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Daily Reflections for Elul 5773

The Baal Shem Tov called the days of Elul ‘the days when the King is in the field’. He explained this with a parable. Normally, in order to gain an audience with the King, one must go through a lengthy procedure. One must travel to the capitol city, arrange an appointment, and then get permission to enter the palace. Even when permission is granted is may be days or weeks before he is finally allowed to enter. When a person would finally get to see the King, the audience is likely to be short and very formal. The citizen, not used to the royal surroundings doubtlessly feels out of place, and maybe even regrets the decision to see the King. From great fear and uneasiness, the person may even forget to put a request before the King.

Once a year, the King leaves his capitol to visit the various regions of his Kingdom. Now, a King can’t just enter a city unannounced. When he reaches the outskirts of the city he is to visit, his entourage sets up a camp while a special delegation goes ahead to the city to make preparations for the King’s visit. In the meantime, the King is in the field; relaxed and enjoying the early fall weather. He doesn’t stand on the same formality that he does when in the palace. The common folk are allowed to come out to greet the King and receive his blessing.

During the month of Elul, the Holy Blessed One is in the field and is easily accessible to everyone. We need only make the effort to go out and greet God’s presence. The customs and time of reflection during Elul are meant to help us tune into the spirit of the times and to attune ourselves to the work of t’shuvah – repentance and returning to God, to our best selves.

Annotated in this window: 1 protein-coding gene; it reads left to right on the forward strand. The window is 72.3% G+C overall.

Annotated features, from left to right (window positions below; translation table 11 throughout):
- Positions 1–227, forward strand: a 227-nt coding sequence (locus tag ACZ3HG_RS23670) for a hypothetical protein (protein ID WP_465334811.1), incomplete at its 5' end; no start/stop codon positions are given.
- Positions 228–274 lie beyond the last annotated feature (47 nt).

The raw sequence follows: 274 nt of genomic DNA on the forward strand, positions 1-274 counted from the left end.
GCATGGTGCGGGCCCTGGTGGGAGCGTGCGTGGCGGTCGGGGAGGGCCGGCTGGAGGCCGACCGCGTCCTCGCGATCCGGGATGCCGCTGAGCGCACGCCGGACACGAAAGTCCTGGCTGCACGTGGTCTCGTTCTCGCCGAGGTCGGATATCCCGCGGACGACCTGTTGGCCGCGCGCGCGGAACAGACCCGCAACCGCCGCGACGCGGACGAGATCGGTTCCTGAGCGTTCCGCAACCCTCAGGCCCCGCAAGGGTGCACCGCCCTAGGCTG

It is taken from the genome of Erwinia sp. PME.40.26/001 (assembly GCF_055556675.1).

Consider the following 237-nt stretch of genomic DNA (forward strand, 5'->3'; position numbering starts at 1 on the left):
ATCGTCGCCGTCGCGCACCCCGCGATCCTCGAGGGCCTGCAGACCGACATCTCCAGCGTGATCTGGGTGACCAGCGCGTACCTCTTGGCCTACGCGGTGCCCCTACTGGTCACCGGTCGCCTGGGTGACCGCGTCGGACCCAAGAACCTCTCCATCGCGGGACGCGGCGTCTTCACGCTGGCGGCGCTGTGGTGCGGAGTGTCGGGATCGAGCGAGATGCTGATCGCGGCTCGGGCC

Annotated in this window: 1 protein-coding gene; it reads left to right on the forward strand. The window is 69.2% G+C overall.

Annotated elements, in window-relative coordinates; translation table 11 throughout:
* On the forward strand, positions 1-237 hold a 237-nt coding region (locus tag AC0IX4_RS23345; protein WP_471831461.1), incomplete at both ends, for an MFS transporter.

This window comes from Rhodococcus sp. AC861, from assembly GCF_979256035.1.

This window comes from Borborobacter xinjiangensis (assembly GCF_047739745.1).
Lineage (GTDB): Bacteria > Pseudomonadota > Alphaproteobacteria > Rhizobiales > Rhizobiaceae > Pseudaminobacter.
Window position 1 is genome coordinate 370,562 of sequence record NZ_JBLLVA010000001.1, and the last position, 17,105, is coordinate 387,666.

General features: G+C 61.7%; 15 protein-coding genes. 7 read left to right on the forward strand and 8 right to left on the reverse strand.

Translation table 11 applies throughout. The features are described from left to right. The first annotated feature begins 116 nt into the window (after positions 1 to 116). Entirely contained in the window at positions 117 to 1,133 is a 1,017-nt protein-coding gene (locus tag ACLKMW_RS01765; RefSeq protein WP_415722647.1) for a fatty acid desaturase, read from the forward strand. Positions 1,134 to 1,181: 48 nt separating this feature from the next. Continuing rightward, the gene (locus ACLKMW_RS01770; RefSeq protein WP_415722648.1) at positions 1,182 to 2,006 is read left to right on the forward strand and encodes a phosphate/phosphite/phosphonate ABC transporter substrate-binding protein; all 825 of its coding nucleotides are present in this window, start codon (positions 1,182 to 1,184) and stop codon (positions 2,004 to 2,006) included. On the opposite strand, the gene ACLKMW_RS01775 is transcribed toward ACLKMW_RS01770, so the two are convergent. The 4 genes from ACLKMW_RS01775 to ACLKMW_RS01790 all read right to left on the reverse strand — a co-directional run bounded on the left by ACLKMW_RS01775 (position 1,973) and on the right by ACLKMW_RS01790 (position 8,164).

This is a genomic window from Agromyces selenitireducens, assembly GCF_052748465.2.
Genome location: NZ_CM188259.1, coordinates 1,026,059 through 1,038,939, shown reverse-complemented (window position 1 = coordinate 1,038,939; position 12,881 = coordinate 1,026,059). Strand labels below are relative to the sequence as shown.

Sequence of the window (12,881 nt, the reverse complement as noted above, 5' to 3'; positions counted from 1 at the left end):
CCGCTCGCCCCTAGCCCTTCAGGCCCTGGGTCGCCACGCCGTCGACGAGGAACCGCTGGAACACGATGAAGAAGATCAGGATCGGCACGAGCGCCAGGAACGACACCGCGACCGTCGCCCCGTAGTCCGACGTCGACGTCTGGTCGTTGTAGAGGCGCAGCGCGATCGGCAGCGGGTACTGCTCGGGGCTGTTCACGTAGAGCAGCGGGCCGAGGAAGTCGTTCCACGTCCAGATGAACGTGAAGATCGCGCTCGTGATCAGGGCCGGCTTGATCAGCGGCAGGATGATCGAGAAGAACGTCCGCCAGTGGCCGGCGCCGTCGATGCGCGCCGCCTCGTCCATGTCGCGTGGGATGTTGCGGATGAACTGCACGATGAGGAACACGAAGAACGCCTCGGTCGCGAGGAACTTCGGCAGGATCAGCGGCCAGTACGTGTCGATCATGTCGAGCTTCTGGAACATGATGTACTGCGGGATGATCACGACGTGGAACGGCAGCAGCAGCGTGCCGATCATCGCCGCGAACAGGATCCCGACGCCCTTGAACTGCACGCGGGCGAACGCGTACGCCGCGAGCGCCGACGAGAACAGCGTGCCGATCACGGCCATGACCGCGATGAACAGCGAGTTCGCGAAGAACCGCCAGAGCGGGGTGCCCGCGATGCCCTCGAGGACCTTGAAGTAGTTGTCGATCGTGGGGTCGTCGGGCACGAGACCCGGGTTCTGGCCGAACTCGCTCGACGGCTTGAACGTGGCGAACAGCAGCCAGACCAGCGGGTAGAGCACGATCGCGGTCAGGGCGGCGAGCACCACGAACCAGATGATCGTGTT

I will be posting each day, and look forward to a meaningful month together.


Rosh Chodesh Elul – 30 Av/August 6, 2013

Each tribe was unwilling to be the first to enter the [Red] sea [during the exodus]. Then Nahshon the son of Amminadav descended first into the sea [and then it parted].

(Talmud, Sotah 37a)

For reflection:  It takes courage to make a change, to act differently, to take on a new habit or practice.  Like a parent, be patient but firm with yourself, holding yourself do your best to devote the time and attentiveness that you desire to the work in the days ahead.


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